B. Equal Protection of the Laws
Plaintiff contends that he was denied equal protection of the laws because other persons were allowed to speak during the "Citizens' Comments" portion of the council meetings and he was not allowed to speak. Defendants deny that Plaintiff has been denied equal protection of the laws and contend that Plaintiff has failed to state a claim upon which relief can be granted as to his equal protection claim.
The equal protection clause of the Fourteenth Amendment to the Constitution requires that persons who similarly situated be treated the same. City of Cleburne v. Cleburne Living Center, Inc., 473 U.S. 432, 439 (1985). Defendants contend that Plaintiff's Fourteenth Amendment claim is really a First Amendment claim, and as such cannot stand. See Thompson v. City of Starksville, Miss., 901 F.2d 456, 468 (5th Cir. 1990) (holding that the plaintiff's equal protection claim was actually a restatement of his First Amendment claim and thus could not be brought under the Fourteenth Amendment). This holding, however, appears to conflict with the Supreme Court, which has held that content-based restrictions on speech can violate the "equal protection" guarantees when such restrictions "differentiate between types of speech." Burson v. Freeman, 504 U.S. at 197 n. 3, citing Police Dept. of Chicago v. Mosley, 408 U.S. 92 (1972). This issue needs further, specific briefing by the parties before the court can rule. Accordingly, the court does not believe dismissal is proper and denies dismissal of this claim without prejudice.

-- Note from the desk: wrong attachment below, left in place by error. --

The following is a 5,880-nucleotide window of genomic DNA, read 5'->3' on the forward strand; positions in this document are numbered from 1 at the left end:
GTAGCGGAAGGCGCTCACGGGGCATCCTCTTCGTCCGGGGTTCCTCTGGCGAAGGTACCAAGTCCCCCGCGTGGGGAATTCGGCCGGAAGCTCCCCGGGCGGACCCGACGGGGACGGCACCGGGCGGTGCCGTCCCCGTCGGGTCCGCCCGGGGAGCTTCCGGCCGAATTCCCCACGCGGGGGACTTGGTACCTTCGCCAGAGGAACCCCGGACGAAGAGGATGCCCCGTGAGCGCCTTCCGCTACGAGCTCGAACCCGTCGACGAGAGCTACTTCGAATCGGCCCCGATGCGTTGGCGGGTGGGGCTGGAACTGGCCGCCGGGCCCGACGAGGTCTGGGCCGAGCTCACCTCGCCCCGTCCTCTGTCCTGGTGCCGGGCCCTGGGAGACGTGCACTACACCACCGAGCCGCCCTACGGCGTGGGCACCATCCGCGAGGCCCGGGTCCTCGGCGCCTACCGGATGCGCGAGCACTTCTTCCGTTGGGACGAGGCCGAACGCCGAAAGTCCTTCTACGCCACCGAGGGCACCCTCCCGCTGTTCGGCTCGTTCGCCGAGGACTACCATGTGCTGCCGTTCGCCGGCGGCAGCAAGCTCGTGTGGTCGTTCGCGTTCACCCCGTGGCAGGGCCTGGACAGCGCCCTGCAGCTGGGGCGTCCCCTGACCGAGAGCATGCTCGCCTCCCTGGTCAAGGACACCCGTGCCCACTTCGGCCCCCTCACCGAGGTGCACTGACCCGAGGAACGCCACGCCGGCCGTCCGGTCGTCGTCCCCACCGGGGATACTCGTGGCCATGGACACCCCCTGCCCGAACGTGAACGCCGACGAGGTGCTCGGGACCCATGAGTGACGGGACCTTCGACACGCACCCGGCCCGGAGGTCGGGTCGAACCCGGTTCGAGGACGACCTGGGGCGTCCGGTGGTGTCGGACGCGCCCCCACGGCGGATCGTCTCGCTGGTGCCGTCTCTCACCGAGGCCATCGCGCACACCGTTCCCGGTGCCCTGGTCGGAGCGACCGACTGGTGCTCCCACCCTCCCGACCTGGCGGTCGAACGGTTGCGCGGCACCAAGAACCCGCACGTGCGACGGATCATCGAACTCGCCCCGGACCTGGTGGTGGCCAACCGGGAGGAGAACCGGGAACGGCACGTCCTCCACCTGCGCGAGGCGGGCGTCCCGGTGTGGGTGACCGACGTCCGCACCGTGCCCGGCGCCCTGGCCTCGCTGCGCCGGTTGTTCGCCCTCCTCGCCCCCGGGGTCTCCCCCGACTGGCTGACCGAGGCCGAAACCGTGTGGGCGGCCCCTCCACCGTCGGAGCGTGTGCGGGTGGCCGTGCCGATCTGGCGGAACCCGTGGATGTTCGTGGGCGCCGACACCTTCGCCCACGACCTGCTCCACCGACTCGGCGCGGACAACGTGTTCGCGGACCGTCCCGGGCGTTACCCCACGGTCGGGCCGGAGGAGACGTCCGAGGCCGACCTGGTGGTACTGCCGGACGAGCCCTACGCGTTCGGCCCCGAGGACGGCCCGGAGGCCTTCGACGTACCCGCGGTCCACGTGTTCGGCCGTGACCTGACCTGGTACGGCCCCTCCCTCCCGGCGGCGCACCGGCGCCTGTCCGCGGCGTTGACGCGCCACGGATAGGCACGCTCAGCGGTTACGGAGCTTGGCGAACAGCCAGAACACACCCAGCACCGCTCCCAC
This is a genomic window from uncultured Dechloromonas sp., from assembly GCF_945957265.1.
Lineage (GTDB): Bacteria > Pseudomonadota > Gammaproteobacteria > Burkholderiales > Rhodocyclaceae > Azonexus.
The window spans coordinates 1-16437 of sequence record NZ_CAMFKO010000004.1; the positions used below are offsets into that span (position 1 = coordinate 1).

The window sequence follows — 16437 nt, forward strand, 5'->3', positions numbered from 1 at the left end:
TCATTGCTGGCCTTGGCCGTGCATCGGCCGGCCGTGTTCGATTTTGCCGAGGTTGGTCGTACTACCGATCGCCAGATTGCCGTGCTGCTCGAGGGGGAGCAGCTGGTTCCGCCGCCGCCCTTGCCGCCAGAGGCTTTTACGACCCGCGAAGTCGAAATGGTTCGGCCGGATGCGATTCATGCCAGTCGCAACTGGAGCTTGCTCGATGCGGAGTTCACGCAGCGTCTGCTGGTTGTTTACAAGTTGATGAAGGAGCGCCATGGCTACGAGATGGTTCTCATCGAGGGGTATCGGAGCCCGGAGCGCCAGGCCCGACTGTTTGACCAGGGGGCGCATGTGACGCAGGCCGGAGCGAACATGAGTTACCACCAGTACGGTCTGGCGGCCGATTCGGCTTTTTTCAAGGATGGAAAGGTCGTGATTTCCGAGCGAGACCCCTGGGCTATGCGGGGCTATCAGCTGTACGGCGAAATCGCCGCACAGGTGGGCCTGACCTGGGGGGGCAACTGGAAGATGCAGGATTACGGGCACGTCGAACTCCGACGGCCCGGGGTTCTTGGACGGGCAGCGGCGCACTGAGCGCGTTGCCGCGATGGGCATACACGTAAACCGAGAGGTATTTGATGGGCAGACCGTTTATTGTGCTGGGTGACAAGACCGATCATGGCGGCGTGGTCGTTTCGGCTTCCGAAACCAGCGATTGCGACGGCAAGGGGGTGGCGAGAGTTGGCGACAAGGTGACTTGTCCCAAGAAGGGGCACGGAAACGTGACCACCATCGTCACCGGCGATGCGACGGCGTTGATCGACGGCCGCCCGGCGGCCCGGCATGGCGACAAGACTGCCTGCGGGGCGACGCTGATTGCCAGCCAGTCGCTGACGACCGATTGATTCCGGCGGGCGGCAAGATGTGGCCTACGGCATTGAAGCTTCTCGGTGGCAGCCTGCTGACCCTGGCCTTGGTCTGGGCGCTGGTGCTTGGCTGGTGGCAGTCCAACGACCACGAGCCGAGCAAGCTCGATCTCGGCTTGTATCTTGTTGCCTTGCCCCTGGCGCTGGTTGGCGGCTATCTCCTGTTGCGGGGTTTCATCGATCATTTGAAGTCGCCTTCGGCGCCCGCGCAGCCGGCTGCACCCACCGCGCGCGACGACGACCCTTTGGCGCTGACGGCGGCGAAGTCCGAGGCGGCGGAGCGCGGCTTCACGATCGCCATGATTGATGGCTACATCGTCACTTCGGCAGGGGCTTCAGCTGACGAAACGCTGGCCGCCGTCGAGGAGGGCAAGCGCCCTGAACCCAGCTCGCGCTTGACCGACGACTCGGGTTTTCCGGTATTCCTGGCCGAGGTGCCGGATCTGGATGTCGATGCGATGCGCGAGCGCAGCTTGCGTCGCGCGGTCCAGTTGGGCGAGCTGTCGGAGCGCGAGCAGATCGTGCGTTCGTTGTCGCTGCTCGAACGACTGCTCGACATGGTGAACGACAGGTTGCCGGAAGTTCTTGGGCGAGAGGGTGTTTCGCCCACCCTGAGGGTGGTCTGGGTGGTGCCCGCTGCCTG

C. Substantive Due Process
The court does not believe that this claim has been adequately addressed by either side. While both sides selectively refer to key phrases and terminology in general terms from cases discussing substantive due process, none of the authority cited really is germane to the case before the court. Perhaps, Plaintiff's alleged substantive due process violation is really a restatement of his First Amendment claim. In any event, no authority is cited that is even remotely analogous to the facts of this case. Insofar as Defendants rely on the Mayor's right to maintain order at council meetings and is therefore entitled to qualified immunity, that argument is foreclosed by the earlier holding of the court regarding Plaintiff's free speech claim. As this claim needs additional briefing or clarification, the court does not believe dismissal is proper. Accordingly, the motion to dismiss, insofar as this claim, is denied.
D. Intentional Infliction of Emotional Distress
Plaintiff contends that he was subjected to intentional infliction of emotional distress when he was not allowed to speak at the two council meetings. Mayor England contends that Plaintiff fails to state a claim of intentional infliction of emotional distress. The court agrees.